I was born in the southern Italian region of Calabria, my parents moved to Ottawa when I was a child. Coming of age in the music scenes of Ottawa, Toronto, Montreal and New York, I became active in Montreal and a member of the touring percussion ensemble REPERCUSSION. In the years since, Montreal has been my home and the world has been my office. With the support of my family, my outreach through drumming and percussion continues with performances, lessons and as both participant and producer of major musical events, in North America, Europe, South America and Asia.

You can find my website and photo gallery here

Aldo Mazza’s Performance History

  • 4 World Tours on major concert stages
  • Member of international touring & recording artist “Répercussion”
  • Many radio and television appearances, live CBC/Radio Canada recordings
  • Special Concerts for many dignitaries including US. Presidents and Canadian Prime Ministers
  • Performed or recorded over 100 CDs with artists such as Celine Dion, Aldo Nova, James Brown, Chris DeBurgh, David Amran, Alain Caron as well as major symphony orchestras including the Montreal Symphony, SMCQ (Quebec Contemporary Music Organization), and Jazz Festivals including the Montreal Jazz Festival,Hong Kong Arts Festival, and other world class events.
  • Master clinician in Classical Percussion, World Music & Drumset

Aldo Mazza’s Professional Achievements

  • Founder & Artistic Director of KoSA Communications and the KoSA International Percussion Workshops and Festivals
  • Cofounder & Artistic Director of the KoSA Cuba Workshop and Festival
  • Creator of KoSA Drumparties and coprorate drum events
  • Composer, Record Producer, Publisher and Editor
  • Director of Events Management Enterprise – KoSA Communications
  • Subject of many articles in major magazines,books and newspapers including McLeans, Percussive Arts (PAS) ,la Scena Musicale, the Montreal Gazette, Modern Drummer Magazine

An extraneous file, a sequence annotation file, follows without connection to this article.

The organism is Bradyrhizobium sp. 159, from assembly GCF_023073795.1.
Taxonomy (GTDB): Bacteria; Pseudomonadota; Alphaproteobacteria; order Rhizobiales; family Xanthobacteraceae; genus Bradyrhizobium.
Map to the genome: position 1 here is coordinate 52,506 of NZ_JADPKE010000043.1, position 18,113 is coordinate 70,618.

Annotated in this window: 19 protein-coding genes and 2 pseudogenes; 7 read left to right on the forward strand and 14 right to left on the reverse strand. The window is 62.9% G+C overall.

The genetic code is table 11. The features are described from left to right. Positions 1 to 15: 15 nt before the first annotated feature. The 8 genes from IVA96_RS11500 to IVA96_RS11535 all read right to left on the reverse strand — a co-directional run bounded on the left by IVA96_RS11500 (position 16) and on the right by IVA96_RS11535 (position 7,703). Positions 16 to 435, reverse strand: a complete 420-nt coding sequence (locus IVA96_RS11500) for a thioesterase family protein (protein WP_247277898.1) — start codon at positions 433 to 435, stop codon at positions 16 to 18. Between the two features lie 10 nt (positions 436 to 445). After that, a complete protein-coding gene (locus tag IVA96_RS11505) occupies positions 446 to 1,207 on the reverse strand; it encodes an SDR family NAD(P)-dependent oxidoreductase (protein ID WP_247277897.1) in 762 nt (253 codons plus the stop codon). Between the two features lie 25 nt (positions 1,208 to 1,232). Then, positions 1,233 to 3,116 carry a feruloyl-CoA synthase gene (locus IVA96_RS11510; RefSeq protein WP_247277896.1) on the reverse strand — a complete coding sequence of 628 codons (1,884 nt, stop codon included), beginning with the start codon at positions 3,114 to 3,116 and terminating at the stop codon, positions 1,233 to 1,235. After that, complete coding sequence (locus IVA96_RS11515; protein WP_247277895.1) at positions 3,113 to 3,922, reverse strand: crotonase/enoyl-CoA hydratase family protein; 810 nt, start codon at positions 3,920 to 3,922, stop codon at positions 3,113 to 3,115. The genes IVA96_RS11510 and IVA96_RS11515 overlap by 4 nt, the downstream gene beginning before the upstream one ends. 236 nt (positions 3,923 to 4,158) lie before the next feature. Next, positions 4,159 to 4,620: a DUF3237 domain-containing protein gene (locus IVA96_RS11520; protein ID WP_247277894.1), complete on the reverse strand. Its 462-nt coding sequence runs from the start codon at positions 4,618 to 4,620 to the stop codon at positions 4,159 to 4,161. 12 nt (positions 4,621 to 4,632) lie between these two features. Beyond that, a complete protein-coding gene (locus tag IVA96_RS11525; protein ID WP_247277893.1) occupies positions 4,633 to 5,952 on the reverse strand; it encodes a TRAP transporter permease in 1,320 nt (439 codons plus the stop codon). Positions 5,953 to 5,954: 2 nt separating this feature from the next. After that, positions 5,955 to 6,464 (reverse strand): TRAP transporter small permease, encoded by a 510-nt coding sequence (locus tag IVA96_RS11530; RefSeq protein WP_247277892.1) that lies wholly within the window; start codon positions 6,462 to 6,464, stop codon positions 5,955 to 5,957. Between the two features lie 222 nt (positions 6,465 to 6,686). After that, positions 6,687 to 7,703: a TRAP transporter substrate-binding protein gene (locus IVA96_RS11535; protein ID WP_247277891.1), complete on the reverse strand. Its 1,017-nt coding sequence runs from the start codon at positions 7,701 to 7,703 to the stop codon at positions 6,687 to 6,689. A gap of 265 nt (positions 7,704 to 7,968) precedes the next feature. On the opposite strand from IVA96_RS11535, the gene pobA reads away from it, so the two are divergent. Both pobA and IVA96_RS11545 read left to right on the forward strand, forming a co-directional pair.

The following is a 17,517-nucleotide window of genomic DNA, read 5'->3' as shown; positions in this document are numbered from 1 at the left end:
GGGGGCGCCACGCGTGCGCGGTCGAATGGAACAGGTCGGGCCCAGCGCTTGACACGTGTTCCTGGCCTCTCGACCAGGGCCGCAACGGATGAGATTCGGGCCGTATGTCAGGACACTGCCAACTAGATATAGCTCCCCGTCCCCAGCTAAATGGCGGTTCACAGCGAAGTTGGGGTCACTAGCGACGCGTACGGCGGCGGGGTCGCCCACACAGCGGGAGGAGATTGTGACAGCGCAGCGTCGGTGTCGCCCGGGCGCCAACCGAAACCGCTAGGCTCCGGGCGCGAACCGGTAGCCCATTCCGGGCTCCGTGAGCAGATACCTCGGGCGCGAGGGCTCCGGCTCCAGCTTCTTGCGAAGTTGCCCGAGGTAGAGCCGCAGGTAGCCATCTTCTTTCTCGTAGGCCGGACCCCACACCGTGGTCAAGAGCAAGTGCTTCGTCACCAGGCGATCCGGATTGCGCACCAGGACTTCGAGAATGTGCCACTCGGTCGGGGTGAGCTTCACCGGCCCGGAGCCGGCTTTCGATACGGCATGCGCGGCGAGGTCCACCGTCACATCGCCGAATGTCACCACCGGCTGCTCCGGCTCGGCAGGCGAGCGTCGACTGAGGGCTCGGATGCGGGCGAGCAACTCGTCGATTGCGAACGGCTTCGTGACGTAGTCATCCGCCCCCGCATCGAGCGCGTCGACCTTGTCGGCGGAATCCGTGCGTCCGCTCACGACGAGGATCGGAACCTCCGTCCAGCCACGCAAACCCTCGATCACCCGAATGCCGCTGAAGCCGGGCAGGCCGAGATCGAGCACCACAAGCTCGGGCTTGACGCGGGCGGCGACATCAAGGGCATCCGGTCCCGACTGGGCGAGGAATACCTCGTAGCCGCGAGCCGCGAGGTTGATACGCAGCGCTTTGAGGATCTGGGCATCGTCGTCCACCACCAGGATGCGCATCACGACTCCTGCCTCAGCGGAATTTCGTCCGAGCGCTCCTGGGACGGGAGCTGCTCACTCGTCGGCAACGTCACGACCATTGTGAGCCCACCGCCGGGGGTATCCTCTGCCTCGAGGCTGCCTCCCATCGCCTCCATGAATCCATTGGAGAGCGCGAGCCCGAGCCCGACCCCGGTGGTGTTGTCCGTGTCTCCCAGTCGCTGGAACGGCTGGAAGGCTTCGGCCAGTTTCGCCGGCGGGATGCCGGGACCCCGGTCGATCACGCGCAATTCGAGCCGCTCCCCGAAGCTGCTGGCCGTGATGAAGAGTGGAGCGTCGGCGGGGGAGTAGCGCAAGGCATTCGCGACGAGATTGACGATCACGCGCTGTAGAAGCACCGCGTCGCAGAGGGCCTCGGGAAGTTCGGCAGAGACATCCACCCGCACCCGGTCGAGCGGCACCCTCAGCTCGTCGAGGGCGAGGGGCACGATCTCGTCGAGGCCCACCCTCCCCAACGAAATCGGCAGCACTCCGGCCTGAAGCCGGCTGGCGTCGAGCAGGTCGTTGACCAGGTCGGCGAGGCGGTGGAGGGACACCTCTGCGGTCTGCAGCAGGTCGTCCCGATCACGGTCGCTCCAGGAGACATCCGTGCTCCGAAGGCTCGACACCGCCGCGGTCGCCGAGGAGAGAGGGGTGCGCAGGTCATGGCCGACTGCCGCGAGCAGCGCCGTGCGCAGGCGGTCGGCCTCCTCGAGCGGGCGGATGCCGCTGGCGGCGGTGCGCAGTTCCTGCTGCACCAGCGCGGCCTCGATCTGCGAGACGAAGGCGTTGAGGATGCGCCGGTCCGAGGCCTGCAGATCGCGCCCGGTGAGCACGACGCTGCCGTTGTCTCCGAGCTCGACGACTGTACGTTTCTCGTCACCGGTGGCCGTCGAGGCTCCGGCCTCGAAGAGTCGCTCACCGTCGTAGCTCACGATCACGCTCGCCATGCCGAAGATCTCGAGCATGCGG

• Extensive 30 year touring and recording career
  • Active interest in global cultures and their interrelationships
  • Consultant to cultural entities
  • Involved member of Canada’s artistic community
  • Recipient of several Canada Council & Conseil Des Arts et Lettres du Quebec Research grants

Aldo Mazza’s Education

  • McGill: Bachelor of Music in Percussion, Minor in Jazz Performance
  • Université de Montréal, Graduate Studies in Ethnomusicology
  • Intensive private and summer study programs including: Banff, Eastman School of Music, Jamey Aebersold, National Stage Band Camps, Drummers Collective (New York).

Aldo is the founder of KoSa Music and the KoSa Institute offers university credits for their programs in Vermont, Cuba, China and Italy.

Here’s what Aldo has to say about KoSa

Over 15 years ago, a core group of like-minded individuals began the groundwork for what would become the KoSA experience. We felt there was a need to bring the attention of music and all its positive power to as many as we could. We created from scratch: the faculty, the identification of facilities, the course structure and events. We knew we wanted to do more than just connect participants with the greatest professionals, professors and performers – we wanted to bring an expanded educational and experiential philosophy to the table as well.

Essentially, we know that music is the ONLY universal language. It transcends all social, economic, cultural and political boundaries. Within every KoSA project, this is our core philosophy: that with the sharing of music, the world works better, much better.

It is ultimately what sets KoSA events apart from any other type of education or “camp” experiences, and what makes all KoSA projects so very special. Since we began the KoSA adventure, hundreds of world renowned artists, thousands of participants and many thousands of festival attendees have shared in the magic that is created when great performers become great teachers within an ideal environment, structure and philosophy. We have found that the “sharing” that occurs, is multi-faceted; not only do KoSA participants learn from the Masters of their craft, but the Masters learn from the participants and from each other.

There may never be an absolute Utopia when it comes to a learning environment, but for nearly 15 years, KoSA has been as close as it gets, a fact to which our entire Team and our extended family and faculty alumni are very proud.

Want more Djembe Lessons?

Check out all of our djembe and hand drumming lessons here or let us know what you’d like to see covered by contacting us or by leaving a comment below.

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  3. Hello! verry interesting lessons. But please provide a french version